No one should underestimate the escalation of global trade tension that will result from Donald Trump’s decision to impose steel tariffs on national security grounds. Designed for a period of war, the US president’s announcement of a global 25 per cent tariff on steel imports and 10 per cent on aluminium for an unlimited duration is a rare act in the global trading system.
Yet Mr Trump, in blustering form, said he was relaxed about the consequences. “Trade wars are good and easy to win,” the president tweeted, threatening a few hours later to add further unspecified taxes on imports at the US border.
The proposed tariffs on steel differ from the many anti-dumping duties targeted on specific steel products of the Bush and Obama administrations, in their scale, duration and justification. Each is worrying. The combined effect threatens the US economy, the global recovery and Mr Trump’s reputation as a president willing to stand up for the little people in his nation.
The tariffs exceed the recommendations of the commerce department, which estimated a slightly smaller global levy would reduce steel imports by 37 per cent and aluminium by 13 per cent. Covering roughly 2 per cent of US goods imports, these tariffs far exceed those on washing machines and solar panels announced in January. At such a scale, there is no surprise that China, Canada and the EU have already spoken of retaliation.
The losers will be the consumers of steel in the US, including companies manufacturing weapons designed to protect US security, and employees in those industries, who far outnumber the 80,000 steel workers who will gain from the protection. A public eager for an overhaul of US infrastructure will now pay more and many thousands of US jobs will be at risk from countervailing measures introduced elsewhere.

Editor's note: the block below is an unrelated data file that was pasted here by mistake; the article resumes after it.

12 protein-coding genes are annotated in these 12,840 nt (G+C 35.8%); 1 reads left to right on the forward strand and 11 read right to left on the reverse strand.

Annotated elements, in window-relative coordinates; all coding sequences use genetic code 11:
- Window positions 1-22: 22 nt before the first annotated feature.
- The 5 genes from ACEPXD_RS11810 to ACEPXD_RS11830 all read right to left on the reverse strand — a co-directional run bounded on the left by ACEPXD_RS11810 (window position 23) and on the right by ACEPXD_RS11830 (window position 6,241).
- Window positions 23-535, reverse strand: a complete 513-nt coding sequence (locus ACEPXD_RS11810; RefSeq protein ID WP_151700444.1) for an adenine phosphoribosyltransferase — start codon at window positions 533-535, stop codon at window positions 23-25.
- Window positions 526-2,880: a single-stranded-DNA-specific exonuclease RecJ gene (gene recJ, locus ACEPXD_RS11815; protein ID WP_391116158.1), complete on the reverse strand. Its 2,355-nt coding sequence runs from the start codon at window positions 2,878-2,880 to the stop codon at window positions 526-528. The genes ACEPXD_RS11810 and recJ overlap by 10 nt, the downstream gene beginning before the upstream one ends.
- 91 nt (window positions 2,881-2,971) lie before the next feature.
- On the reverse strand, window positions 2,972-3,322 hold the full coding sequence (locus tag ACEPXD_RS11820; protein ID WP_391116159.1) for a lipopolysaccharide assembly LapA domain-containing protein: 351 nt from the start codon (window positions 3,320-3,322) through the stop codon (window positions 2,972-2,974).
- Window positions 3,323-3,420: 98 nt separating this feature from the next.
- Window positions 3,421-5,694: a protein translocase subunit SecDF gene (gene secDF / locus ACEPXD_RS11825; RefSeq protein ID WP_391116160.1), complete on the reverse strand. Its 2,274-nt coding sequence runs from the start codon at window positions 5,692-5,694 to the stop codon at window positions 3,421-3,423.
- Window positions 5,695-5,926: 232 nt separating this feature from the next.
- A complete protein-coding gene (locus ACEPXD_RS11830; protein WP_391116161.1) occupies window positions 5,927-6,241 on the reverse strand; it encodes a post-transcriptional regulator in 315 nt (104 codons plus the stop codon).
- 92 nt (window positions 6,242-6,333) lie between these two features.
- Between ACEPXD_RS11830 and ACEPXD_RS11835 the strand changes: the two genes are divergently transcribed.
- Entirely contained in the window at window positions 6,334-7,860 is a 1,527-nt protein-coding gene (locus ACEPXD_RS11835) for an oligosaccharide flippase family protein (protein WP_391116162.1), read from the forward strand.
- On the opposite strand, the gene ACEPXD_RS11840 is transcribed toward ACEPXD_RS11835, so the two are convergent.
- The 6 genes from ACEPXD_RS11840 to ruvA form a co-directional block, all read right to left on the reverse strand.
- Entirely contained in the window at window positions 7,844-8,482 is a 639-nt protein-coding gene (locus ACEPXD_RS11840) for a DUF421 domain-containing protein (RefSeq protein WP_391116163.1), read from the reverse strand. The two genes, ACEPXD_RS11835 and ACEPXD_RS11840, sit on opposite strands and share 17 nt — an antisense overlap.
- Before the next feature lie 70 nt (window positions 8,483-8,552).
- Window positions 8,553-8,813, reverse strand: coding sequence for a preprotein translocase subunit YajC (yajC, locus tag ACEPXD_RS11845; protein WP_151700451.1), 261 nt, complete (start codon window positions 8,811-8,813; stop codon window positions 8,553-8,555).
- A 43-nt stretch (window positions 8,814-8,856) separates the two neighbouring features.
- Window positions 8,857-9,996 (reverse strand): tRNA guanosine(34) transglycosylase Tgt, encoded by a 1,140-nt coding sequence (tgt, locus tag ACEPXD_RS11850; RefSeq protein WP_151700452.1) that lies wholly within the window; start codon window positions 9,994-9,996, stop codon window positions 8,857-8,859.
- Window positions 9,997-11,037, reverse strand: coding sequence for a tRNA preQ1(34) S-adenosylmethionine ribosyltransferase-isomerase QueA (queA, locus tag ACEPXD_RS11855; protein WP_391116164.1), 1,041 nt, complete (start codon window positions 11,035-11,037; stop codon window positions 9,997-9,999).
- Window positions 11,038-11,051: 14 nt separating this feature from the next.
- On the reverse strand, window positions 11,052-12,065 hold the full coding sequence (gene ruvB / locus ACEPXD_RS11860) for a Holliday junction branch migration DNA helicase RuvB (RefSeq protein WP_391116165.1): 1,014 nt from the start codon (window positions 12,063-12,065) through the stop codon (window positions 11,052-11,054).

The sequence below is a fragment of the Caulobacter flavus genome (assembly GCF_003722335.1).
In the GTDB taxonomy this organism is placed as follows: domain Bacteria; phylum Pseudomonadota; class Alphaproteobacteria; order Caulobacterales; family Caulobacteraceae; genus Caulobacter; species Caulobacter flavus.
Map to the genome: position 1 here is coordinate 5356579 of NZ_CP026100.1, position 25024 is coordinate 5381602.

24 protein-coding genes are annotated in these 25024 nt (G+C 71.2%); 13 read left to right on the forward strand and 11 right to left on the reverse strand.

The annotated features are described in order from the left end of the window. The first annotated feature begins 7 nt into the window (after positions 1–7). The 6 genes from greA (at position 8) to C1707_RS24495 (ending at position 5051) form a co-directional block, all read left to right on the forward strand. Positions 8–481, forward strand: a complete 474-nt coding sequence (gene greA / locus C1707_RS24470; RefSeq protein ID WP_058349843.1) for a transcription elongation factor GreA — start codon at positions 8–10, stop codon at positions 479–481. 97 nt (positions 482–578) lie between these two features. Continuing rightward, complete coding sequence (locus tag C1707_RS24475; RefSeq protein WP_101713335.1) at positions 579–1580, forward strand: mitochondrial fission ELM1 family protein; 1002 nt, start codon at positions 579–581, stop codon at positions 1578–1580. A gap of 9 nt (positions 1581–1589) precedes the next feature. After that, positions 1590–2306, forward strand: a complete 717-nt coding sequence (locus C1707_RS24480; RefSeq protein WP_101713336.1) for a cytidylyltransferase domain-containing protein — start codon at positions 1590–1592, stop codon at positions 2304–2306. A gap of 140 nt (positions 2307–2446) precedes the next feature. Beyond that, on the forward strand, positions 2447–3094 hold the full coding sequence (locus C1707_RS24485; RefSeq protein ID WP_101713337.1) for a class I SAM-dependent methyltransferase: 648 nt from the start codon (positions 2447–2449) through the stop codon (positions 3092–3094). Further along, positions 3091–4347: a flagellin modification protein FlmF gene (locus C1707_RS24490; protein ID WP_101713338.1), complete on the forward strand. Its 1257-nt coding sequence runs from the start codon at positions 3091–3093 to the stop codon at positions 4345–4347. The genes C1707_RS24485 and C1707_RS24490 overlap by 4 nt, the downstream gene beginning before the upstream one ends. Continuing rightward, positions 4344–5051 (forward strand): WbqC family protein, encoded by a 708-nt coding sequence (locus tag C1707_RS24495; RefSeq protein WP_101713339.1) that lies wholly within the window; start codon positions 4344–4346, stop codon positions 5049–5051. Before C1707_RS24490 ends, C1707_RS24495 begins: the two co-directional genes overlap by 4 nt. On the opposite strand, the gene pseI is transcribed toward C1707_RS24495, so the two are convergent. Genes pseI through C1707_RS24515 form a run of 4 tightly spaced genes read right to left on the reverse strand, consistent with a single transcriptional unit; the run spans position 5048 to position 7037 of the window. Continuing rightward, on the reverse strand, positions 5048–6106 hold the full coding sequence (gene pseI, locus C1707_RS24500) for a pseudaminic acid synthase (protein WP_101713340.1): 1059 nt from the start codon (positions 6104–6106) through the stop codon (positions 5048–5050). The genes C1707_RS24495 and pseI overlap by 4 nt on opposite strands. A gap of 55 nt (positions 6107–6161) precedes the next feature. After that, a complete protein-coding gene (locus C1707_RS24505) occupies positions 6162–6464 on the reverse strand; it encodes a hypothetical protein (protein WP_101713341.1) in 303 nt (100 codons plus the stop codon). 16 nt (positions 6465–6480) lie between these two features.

Adding to the costs, the president has pledged to keep the tariffs in place “for a long period”: the 1962 law on which they are based requires little oversight or review. Other countries might be allowed to apply for an exemption, but that is, as yet, unclear.
It is possible that Mr Trump may yet retreat from his rhetoric but the tariffs will undermine, not enhance, US strategic interests. Rather than hitting their intended target, China, which has all but stopped exporting steel to the US, it is America’s allies that will be squeezed hardest — among them Canada, South Korea and Germany.
By invoking national security as the grounds for the new trade barriers, Mr Trump has crossed a line in the international trading system. If the measures are challenged at the World Trade Organization and deemed acceptable, any country will be able to cite national security when it wants to protect a favoured industry; were they ruled non-compliant, the Trump administration would feel tempted to ignore the WTO, undermining the entire basis for international trade. The US is already undermining the WTO’s ability to adjudicate by blocking new judges for its dispute resolution body.
Before such serious consequences become apparent at the WTO, the president’s move is almost certain to provoke retaliation and the threat of an escalation into a full trade conflict. Mr Trump’s Twitter taunts will be hard to ignore in other capitals, for fear that inaction would encourage Mr Trump to adopt further US trade measures.
The US administration said that 2018 would be the year it brought trade troops to the ramparts. We hoped this was a bluff, but now know the US assault brigade are carrying heavy offensive weapons. The president is playing with fire and the casualties will be felt at home as much as abroad.